I was so far away from my home when the news of the suicide attack on the CRPF (Central Reserve Police Force) convoy in Pulwama broke that it was almost two days before I really grasped what had happened. The network connection on my smartphone was very poor, and I wasn’t checking my social media feed, which is usually the first source of news for me. I felt compelled to check what had happened when I wasn’t able to make sense of some of the messages trickling in from friends.

By the time I read the news, the targeted attacks on Kashmiri students, shopkeepers and families had begun in various parts of the country. My WhatsApp groups were abuzz with frantic exchanging of information and relief efforts to offer shelter to those who were vulnerable. I wondered if it was safe to offer my home in a Delhi suburb to Kashmiri Muslims while I was not there myself, to shield them from potential harm.

I had been a schoolgoing child in November 1984 when Delhi had burnt all around us in the aftermath of the assassination of Indira Gandhi, as violent mobs had targeted Sikhs in their homes, colonies, trains and at taxi stands. Thousands of innocent citizens across the country had been burnt alive by the time the violence ebbed.

Less than a decade later, I was standing in the canteen of my postgraduate institute, AJK Mass Communication Research Centre, in Jamia Millia Islamia, when we received the news that the Babri Masjid had been demolished in Ayodhya. Our college gates were locked from inside to protect us from potential violence on the campus. We heard gunshots and clashes from a distance. We couldn’t go home till it was late in the evening.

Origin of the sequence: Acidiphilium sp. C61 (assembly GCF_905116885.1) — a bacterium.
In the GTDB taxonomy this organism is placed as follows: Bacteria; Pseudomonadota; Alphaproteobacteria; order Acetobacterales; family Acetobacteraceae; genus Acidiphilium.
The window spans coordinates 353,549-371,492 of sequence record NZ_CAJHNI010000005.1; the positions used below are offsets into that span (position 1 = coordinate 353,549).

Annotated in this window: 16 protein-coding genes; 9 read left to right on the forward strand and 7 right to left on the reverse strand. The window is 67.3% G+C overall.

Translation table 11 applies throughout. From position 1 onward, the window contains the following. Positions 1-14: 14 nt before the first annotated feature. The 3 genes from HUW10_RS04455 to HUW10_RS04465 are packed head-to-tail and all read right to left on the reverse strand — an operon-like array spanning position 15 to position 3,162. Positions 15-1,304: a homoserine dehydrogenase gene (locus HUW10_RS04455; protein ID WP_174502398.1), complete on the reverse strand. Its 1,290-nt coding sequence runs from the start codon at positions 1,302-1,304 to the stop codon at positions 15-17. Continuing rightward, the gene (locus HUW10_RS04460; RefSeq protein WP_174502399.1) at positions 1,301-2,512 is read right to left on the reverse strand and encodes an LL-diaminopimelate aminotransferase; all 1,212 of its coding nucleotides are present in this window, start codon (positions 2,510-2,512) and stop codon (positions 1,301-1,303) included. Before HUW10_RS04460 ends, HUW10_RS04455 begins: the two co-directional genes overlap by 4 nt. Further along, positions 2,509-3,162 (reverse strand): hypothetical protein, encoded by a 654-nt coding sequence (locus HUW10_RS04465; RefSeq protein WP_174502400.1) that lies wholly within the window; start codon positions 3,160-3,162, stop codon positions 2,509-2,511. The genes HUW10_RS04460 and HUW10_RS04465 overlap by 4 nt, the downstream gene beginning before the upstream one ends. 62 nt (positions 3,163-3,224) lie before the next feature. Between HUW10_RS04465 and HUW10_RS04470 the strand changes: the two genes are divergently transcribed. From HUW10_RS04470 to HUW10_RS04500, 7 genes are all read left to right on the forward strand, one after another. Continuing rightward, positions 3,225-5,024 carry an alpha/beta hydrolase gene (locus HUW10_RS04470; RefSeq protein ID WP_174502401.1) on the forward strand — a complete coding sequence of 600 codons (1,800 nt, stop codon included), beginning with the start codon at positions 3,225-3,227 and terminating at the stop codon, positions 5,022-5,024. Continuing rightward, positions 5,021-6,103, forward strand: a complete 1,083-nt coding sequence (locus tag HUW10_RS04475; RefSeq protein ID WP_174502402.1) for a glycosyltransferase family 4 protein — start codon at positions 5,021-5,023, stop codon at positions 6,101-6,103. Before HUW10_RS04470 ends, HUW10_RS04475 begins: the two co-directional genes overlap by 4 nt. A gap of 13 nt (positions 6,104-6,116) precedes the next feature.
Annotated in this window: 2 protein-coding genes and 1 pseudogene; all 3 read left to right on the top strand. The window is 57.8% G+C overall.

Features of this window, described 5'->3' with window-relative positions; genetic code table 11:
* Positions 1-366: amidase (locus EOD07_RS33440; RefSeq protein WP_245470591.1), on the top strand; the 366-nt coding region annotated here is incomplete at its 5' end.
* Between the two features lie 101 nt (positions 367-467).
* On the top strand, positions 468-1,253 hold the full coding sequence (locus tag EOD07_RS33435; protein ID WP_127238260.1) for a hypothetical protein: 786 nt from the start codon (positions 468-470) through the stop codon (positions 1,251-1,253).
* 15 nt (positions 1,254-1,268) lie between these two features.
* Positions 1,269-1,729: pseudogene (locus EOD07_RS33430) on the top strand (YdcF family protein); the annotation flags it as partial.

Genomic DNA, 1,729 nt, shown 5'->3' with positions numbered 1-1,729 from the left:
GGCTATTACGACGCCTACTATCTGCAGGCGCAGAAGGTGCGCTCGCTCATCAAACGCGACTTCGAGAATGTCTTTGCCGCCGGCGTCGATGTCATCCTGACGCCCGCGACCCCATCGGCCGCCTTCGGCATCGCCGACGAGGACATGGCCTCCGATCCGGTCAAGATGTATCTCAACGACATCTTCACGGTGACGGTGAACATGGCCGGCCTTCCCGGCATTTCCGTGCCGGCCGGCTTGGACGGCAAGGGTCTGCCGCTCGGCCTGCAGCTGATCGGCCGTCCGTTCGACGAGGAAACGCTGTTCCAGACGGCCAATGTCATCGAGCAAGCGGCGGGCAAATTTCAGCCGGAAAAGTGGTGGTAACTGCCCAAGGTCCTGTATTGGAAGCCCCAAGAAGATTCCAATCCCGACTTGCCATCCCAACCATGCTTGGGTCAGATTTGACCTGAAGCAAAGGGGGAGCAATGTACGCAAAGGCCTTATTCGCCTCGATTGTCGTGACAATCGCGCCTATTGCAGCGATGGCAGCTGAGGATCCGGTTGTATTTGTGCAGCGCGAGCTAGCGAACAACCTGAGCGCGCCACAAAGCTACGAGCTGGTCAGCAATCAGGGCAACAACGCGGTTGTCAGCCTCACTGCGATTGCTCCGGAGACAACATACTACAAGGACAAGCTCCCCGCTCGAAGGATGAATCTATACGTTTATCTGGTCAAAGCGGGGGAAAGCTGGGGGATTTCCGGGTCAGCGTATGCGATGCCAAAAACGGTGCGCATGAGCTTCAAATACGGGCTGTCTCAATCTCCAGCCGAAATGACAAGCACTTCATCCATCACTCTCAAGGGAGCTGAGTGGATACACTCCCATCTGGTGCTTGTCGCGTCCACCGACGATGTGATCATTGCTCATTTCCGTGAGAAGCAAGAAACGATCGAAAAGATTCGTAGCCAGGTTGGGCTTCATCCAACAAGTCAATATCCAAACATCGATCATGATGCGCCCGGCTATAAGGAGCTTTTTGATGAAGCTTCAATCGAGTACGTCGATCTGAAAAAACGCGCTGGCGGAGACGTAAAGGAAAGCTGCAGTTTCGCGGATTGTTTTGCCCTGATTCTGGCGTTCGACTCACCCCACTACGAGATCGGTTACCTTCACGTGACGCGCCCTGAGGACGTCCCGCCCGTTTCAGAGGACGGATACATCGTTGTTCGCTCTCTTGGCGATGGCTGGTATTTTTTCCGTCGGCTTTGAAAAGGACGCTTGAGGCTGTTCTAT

I remember the shock and grief I felt as I changed buses and travelled alone to reach home, surrounded by the lights and chaos of the city at night. How could this have happened? How could a medieval mosque built of stone and mortar be demolished in broad daylight unless everyone who was in charge of protecting it had deliberately forsaken their roles? Before long, there were riots in Mumbai and other parts of the country. Lives were destroyed and terror unleashed on innocents again.

Another few years later, I travelled to Srinagar as a video journalist with my colleague, Shikha Trivedi. We met mothers whose sons had been picked up by security forces and had been missing for years. Mothers who were the last in the family holding on to the hope that the son might return home. A woman who was silent throughout our interaction but then burst into a piercing wail as the conversation turned to the torture marks on the body of her son. She had felt his pain in her own body.

Now I am a parent of teenagers who are as old as I was when I first witnessed the cycle of communal violence around me. How do I break the news to them? If they despair, I can’t bear it. If they don’t react, I worry about what’s going on inside them.